The collapse of the fleet deprives Britain of the status of a world power
The British admirals are sounding the alarm - the country, right before their eyes, has actually lost the most important symbol of its power, the royal navy. At least, they came to such conclusions on the basis of the infamous capture of the British tanker in the Strait of Hormuz for London. What happens to the British Navy and why are they critical to the very existence of the kingdom?
The British Navy has been famous for its capabilities for centuries. It was thanks to the fleet that Britain turned into an empire and deserved pompous lines: “The sun never sets on its territory; before his evening dawn leaves the peaks of Quebec, morning beams already illuminate Port Jackson, and plunging into the waters of the Upper Lake, at the same time it rises above the origins of the Ganges ”(Caledonian Mercury).
Today, the power of the British naval fist can only be spoken in the past tense. The military structure, which served as the cause of special British pride, was unable even to guarantee the safety of its tankers in the Strait of Hormuz. This fact caused a stormy reaction among European military experts.
Neither numbers nor skills
“In 1990, the British Navy numbered 171 ships. In 2018, only 77, says Felix Arteaga, an expert at Real Instituto Elcano de Estudios Internacionales y Estratégicos. - The British are trying to imagine that, theoretically, everything is not so bad: just the quantity London changes to quality. "Previously, the main component of the fleet was destroyers, frigates and other escort ships, but now the emphasis is shifted to aircraft carriers and nuclear submarines."
As for the "shift of emphasis," it sounds, of course, beautiful. Just why then Rear Admiral Alex Burton, the former commander of the British Navy, recognized the consequences of reducing the fleet as fatal: “In 2005, we had 31 frigates. Today is 19. It has affected our ability to protect our interests around the world. ”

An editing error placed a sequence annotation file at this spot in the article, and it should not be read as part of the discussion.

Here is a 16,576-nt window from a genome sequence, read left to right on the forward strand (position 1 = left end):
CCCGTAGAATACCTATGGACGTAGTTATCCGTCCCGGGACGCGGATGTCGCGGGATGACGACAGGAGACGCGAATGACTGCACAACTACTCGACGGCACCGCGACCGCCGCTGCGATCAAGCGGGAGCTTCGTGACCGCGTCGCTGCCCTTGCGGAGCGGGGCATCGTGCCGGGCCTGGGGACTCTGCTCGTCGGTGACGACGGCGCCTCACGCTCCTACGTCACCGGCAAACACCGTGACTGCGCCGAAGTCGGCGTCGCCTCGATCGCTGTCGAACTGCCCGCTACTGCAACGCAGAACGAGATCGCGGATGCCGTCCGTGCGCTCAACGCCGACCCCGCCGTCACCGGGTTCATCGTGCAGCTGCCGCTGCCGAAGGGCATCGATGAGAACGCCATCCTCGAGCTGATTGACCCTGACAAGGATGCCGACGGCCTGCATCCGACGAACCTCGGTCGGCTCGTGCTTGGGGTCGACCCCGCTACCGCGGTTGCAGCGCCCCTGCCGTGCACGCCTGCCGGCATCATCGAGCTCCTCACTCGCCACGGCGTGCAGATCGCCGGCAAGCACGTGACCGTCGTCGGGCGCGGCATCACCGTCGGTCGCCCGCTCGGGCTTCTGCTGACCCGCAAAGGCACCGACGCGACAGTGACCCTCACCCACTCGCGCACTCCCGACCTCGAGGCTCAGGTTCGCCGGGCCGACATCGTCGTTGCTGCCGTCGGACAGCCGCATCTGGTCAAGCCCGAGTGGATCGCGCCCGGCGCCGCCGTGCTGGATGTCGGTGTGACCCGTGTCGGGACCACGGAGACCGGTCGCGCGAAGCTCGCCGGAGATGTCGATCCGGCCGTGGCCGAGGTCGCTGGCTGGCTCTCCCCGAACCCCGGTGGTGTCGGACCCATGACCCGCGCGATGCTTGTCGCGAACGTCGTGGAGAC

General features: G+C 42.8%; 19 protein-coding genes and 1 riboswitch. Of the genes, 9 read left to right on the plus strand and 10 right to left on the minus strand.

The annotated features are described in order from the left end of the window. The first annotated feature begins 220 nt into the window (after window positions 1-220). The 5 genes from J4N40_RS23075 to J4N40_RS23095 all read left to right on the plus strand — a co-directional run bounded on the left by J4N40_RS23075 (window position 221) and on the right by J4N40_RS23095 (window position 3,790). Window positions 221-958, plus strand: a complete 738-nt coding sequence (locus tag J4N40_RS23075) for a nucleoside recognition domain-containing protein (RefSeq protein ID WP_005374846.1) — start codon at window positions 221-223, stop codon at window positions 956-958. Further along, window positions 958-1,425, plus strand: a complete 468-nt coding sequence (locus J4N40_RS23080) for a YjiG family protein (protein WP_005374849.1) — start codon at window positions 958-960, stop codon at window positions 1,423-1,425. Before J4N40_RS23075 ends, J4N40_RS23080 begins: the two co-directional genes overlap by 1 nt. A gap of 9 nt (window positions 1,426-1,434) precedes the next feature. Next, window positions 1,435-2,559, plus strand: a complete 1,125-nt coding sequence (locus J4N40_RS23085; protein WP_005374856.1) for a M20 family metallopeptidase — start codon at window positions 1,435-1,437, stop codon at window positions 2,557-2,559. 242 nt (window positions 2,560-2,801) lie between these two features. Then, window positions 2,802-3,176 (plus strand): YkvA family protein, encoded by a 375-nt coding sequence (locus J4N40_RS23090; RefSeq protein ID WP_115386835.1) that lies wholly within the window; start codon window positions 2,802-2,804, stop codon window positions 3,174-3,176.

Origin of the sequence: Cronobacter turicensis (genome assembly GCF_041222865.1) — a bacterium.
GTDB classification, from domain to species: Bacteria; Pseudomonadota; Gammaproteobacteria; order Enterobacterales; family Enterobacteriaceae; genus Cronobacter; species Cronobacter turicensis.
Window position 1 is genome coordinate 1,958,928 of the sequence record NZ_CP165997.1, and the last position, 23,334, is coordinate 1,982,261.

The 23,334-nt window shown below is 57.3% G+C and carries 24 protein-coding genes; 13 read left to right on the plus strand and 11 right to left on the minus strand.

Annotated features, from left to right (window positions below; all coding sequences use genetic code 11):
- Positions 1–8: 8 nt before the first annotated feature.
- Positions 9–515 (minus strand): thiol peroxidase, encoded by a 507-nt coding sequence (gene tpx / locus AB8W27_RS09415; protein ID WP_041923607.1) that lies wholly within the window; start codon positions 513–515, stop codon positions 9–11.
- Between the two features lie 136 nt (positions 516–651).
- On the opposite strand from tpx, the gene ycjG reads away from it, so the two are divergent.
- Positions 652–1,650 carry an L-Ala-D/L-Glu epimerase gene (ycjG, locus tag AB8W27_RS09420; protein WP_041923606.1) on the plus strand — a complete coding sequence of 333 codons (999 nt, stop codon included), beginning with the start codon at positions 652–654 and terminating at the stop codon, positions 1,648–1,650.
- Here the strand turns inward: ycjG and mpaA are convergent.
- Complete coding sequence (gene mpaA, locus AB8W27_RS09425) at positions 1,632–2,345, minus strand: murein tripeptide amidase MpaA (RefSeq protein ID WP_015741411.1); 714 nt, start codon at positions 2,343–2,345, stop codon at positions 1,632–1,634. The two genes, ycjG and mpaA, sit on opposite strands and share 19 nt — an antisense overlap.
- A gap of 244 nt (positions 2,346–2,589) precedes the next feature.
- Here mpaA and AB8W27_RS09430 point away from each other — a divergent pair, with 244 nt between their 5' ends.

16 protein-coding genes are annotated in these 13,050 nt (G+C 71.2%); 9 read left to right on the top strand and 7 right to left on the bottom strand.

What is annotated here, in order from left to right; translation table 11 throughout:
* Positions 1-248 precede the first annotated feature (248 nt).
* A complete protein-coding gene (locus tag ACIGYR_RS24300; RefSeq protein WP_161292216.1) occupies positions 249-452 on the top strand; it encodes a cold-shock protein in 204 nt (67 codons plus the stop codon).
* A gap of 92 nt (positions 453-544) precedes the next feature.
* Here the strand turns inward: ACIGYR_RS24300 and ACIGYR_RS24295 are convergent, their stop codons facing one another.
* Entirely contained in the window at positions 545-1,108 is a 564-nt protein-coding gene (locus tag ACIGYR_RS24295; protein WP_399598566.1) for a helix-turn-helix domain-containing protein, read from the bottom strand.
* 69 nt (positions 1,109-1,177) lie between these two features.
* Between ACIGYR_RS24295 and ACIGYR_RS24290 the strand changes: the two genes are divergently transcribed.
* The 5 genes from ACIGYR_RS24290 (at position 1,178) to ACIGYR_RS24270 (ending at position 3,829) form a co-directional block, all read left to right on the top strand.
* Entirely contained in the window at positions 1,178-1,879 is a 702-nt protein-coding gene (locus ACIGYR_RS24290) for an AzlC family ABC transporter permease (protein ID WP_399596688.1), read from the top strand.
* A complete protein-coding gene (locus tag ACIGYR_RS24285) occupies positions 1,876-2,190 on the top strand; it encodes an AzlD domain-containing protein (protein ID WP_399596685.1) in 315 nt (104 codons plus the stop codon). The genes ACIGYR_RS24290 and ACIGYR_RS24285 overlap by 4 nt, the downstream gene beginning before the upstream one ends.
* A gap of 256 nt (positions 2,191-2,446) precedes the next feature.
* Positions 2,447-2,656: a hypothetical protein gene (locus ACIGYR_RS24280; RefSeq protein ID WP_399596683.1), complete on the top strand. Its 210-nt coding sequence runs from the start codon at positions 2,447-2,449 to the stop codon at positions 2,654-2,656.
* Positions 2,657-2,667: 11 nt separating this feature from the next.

Another former British Navy commander, Admiral Adam West, on the Guardian pages complained that the country “is shamefully short of ships because of the government’s constant line to cut costs in this sector.” In his opinion, "at least four warships accompanying British civilian vessels" should be on duty in the Persian Gulf.
Judging by the construction of phrases and the sample of data presented by him, Burton mentioned above, tried to sweeten the pill. Rear Admiral chose not to recall that in 1982, at the time of the Falkland War with Argentina, there were more than 60 destroyers and frigates in the British Navy. And of those 19 escort ships that are in the ranks of the British Navy today, 10 are under repair. The remaining nine must somehow dodge in order to have time to defend British interests around the world. And when the Iranian Revolutionary Guard captured the “Wall of Impero” on July 19, the only ship of the Royal Navy in the Persian Gulf, the frigate HMS Montrose was only an hour from the scene, but could not do anything to prevent the capture.
To the absence of escort ships is added the problem of aircraft carriers. Rather, their almost complete absence. At the moment, the British Navy has only the Queen Elizabeth aircraft carrier in operation since 2017. The government approved the construction of another aircraft carrier, which will cost 6.2 billion pounds and will be launched in 2020.
Since 2010, the military budget has been reduced by 18%, and this has affected not only the fleet, but also the army and the air force. According to Arteaga, the term "more than the decline of the Royal Navy" does not fully reflect the state of affairs. “We must talk about the discrepancy between Britain’s desire to be a great world power and its economic resources.”
You will not lure anyone into military service